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|> Similar tests: - Causative clauses: making someone do something - Make someone do/ Be made to do - Causative clauses and passive form with Have - Causative clauses - Causative Form - To talk someone into / out of doing something ... - Have something done - Do / Make|
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'Make someone do'/'Have something done': (a little further)
To MAKE someone DO something .../ To HAVE/GET something DONE ...
In English, when a person wants to express the idea that someone's working for him/her (somebody is making someone do something, or that someone is getting/ having something done,) he doesn't realise the predicament a French person is in. It may be the same in other languages ... (I've noticed many Non-French-speaking Learners make the same mistakes as French people ...) Let's compare:
1) Antony made his sister work.
2) Antony had his young sister driven home.
In sentence 1, the verb in the infinitive has an active meaning: The young sister has acted! She has worked!
In sentence 2, the verb in the infinitive has a passive meaning: The young sister has endured the action! She was driven home.
Once that distinction between active and passive has been made and understood, things are becoming much simpler!
➡️ 1) With an active meaning, use 'TO MAKE someone DO' : => to make someone do something = to make + object + infinitive without to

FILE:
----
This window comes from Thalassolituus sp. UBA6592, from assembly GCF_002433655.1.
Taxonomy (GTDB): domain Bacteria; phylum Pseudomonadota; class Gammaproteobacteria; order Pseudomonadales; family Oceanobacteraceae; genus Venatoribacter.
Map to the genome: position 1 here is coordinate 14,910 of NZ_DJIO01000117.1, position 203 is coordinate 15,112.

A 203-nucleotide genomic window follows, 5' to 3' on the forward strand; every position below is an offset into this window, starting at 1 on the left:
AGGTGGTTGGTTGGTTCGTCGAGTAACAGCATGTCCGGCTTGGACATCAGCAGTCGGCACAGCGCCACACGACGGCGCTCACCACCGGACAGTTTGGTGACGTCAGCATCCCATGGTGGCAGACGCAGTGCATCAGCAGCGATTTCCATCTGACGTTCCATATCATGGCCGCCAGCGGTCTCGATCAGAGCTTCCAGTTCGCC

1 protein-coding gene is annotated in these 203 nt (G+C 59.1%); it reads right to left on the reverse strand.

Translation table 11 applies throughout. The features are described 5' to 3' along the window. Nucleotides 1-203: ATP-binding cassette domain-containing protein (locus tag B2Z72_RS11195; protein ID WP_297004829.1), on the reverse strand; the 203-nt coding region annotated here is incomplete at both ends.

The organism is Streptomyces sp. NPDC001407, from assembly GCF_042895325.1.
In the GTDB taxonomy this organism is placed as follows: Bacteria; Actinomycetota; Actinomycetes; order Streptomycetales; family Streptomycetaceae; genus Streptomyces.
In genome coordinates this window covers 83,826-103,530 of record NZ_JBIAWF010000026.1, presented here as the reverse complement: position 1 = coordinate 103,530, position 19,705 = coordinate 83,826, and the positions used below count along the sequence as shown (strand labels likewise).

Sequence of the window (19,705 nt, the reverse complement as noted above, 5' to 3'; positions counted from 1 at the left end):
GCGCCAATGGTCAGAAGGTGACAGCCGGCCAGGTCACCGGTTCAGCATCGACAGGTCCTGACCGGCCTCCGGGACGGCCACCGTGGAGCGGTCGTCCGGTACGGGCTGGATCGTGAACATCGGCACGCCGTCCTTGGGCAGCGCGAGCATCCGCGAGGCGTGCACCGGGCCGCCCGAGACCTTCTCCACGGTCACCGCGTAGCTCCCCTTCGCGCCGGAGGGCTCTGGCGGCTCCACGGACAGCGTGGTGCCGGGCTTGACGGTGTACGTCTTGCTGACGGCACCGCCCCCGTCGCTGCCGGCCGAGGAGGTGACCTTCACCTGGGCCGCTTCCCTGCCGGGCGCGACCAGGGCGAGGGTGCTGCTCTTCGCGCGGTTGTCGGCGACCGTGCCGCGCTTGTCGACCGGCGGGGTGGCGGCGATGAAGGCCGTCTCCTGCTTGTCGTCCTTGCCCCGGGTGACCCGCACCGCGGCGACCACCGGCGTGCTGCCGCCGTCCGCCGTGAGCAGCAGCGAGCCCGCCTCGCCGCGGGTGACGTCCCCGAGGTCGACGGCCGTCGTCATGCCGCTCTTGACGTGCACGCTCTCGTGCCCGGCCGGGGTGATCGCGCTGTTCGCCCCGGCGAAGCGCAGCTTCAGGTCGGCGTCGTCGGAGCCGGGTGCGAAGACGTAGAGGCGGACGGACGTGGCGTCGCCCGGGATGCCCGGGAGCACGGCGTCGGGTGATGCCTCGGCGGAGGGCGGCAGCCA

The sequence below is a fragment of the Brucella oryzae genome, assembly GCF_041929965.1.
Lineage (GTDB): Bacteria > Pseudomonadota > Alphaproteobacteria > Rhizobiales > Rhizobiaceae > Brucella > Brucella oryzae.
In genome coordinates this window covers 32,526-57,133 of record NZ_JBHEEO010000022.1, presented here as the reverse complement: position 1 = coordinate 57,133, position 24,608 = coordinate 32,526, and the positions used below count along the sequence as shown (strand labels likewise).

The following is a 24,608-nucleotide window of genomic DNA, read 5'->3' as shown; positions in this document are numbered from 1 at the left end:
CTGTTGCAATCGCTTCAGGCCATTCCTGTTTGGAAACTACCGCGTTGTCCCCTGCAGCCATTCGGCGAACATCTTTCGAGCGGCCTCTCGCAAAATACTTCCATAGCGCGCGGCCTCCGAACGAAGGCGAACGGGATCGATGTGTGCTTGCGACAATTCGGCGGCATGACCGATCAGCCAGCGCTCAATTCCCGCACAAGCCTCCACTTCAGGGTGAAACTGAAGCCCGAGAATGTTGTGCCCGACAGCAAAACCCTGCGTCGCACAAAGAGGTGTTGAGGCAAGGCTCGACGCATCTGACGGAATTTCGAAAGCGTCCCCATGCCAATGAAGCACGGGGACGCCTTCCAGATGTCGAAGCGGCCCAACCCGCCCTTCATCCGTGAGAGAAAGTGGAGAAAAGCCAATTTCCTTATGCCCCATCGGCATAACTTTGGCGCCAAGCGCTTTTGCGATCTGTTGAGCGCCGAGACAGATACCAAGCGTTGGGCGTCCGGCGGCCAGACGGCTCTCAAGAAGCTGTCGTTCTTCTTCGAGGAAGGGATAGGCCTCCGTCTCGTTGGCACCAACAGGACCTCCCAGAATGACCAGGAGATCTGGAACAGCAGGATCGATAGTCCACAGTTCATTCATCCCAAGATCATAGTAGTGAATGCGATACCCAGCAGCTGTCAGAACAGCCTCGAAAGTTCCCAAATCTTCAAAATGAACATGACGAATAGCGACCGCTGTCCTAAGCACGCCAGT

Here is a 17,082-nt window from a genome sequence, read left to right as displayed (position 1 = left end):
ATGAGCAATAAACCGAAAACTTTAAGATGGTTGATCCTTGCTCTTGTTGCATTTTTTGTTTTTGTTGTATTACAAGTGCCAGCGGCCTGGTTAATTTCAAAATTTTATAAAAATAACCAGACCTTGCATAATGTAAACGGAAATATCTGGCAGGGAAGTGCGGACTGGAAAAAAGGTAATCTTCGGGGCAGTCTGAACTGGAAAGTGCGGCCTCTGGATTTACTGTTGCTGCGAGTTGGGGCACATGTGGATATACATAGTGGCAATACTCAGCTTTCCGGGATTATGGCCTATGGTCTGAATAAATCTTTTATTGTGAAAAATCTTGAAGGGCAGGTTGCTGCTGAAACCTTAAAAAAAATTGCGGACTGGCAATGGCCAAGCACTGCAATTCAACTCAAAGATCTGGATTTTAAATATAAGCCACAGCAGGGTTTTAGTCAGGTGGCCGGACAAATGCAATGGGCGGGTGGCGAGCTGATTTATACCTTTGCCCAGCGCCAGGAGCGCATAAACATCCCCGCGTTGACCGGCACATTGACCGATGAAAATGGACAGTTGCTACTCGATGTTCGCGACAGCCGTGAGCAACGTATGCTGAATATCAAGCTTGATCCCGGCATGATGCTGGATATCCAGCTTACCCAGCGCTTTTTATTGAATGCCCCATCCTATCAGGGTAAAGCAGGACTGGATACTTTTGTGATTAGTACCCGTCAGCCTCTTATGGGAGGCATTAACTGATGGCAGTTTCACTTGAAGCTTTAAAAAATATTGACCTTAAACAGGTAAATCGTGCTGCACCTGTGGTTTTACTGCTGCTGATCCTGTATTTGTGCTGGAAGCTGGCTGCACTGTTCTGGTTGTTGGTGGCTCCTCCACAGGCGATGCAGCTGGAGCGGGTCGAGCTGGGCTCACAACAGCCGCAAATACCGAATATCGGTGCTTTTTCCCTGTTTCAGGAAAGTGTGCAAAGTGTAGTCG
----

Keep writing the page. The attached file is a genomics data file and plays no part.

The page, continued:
eg. The sauna makes your skin look beautiful.
eg. To make us lose weight, they starve us. (to starve = not to feed= not to give food.)
eg. Paul made Chris come too late = Chris is the object of 'make' and the Subject of 'come'.
The subject of the sentence and of the main verb (make) is initiating the action, but not doing it himself/herself.
In the United States, and in other countries, or regions, 'make' is often replaced by 'have' in that construction : He had his brother come too late.
The construction with 'to make', often implies a coercive nuance :
eg. I will make you work! (= Otherwise you wouldn't!)
In the passive form, this construction needs a complete infinitive => to be made to do something
eg. He was made to hand over the money. = He was forced to give the money back.
➡️ 2) With a passive meaning use TO GET/HAVE something DONE: = Subject + get/have + object + past participle
eg. My parents got the living room repainted.
eg. She had her hair cut.
In these two sentences, the actions were passive: The living room was repainted. The hair was cut. The actions were really endured.
The attention is focused on the action and its result.
eg. Mom will have her dishwasher fixed because Dad can't do it himself.
eg. In my village, they had a new school built.
eg. I will have/get my car repaired as soon as I have enough money.
➡️ 3) Many cases are exceptions... (alas!) and will have to be learnt because they don't obey the 2 rules!
eg. to grow flowers or vegetables ; to keep somebody waiting ; to be run over (by a car); to get oneself invited ; and especially :
to make oneself understood/ heard/ obeyed/ respected ...
Now, it's your turn to decide whether you'll use one expression or the other in the following sentences ... Go for it!
English exercise "'Make someone do'/'Have something done': (a little further)" created by here4u with The test builder. [More lessons & exercises from here4u]
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